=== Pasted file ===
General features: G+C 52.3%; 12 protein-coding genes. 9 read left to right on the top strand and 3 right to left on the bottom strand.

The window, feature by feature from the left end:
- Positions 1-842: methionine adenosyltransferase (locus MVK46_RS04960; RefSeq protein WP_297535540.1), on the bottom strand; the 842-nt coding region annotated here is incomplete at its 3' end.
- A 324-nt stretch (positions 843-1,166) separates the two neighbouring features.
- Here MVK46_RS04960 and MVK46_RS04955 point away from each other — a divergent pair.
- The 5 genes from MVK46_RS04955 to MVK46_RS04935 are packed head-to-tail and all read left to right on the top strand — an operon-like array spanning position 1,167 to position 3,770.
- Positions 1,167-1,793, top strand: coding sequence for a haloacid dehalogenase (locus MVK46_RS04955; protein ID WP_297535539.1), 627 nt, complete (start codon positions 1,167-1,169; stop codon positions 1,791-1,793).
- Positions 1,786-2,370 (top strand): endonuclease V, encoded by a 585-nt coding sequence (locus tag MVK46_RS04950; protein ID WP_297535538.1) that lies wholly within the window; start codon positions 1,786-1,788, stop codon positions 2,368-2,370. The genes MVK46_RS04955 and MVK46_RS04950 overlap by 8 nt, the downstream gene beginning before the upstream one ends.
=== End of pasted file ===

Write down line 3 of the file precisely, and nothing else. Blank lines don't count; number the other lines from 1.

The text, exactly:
- Positions 1-842: methionine adenosyltransferase (locus MVK46_RS04960; RefSeq protein WP_297535540.1), on the bottom strand; the 842-nt coding region annotated here is incomplete at its 3' end.